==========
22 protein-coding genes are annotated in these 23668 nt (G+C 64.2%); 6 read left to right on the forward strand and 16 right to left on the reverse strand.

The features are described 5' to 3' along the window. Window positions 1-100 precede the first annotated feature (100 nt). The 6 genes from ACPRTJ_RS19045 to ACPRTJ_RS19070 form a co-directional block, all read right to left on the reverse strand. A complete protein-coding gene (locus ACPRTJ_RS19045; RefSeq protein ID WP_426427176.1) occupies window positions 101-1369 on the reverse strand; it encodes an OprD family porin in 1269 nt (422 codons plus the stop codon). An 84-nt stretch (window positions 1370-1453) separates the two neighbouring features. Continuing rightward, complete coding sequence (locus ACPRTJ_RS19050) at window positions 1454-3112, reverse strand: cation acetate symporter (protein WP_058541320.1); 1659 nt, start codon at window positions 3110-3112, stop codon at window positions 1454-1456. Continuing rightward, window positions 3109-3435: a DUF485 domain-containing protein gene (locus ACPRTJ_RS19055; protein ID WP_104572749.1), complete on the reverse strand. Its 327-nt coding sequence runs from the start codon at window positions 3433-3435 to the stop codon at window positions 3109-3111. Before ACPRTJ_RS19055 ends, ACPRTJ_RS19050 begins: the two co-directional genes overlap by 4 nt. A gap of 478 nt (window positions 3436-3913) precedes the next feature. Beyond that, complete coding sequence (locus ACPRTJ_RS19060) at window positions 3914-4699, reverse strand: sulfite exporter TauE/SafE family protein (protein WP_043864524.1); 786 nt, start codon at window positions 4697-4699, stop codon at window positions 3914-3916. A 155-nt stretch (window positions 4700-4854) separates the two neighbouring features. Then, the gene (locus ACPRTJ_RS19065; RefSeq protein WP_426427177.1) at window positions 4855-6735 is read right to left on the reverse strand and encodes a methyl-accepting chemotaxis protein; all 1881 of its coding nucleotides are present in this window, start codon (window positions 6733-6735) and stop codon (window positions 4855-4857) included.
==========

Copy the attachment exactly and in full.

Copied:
22 protein-coding genes are annotated in these 23668 nt (G+C 64.2%); 6 read left to right on the forward strand and 16 right to left on the reverse strand.

The features are described 5' to 3' along the window. Window positions 1-100 precede the first annotated feature (100 nt). The 6 genes from ACPRTJ_RS19045 to ACPRTJ_RS19070 form a co-directional block, all read right to left on the reverse strand. A complete protein-coding gene (locus ACPRTJ_RS19045; RefSeq protein ID WP_426427176.1) occupies window positions 101-1369 on the reverse strand; it encodes an OprD family porin in 1269 nt (422 codons plus the stop codon). An 84-nt stretch (window positions 1370-1453) separates the two neighbouring features. Continuing rightward, complete coding sequence (locus ACPRTJ_RS19050) at window positions 1454-3112, reverse strand: cation acetate symporter (protein WP_058541320.1); 1659 nt, start codon at window positions 3110-3112, stop codon at window positions 1454-1456. Continuing rightward, window positions 3109-3435: a DUF485 domain-containing protein gene (locus ACPRTJ_RS19055; protein ID WP_104572749.1), complete on the reverse strand. Its 327-nt coding sequence runs from the start codon at window positions 3433-3435 to the stop codon at window positions 3109-3111. Before ACPRTJ_RS19055 ends, ACPRTJ_RS19050 begins: the two co-directional genes overlap by 4 nt. A gap of 478 nt (window positions 3436-3913) precedes the next feature. Beyond that, complete coding sequence (locus ACPRTJ_RS19060) at window positions 3914-4699, reverse strand: sulfite exporter TauE/SafE family protein (protein WP_043864524.1); 786 nt, start codon at window positions 4697-4699, stop codon at window positions 3914-3916. A 155-nt stretch (window positions 4700-4854) separates the two neighbouring features. Then, the gene (locus ACPRTJ_RS19065; RefSeq protein WP_426427177.1) at window positions 4855-6735 is read right to left on the reverse strand and encodes a methyl-accepting chemotaxis protein; all 1881 of its coding nucleotides are present in this window, start codon (window positions 6733-6735) and stop codon (window positions 4855-4857) included.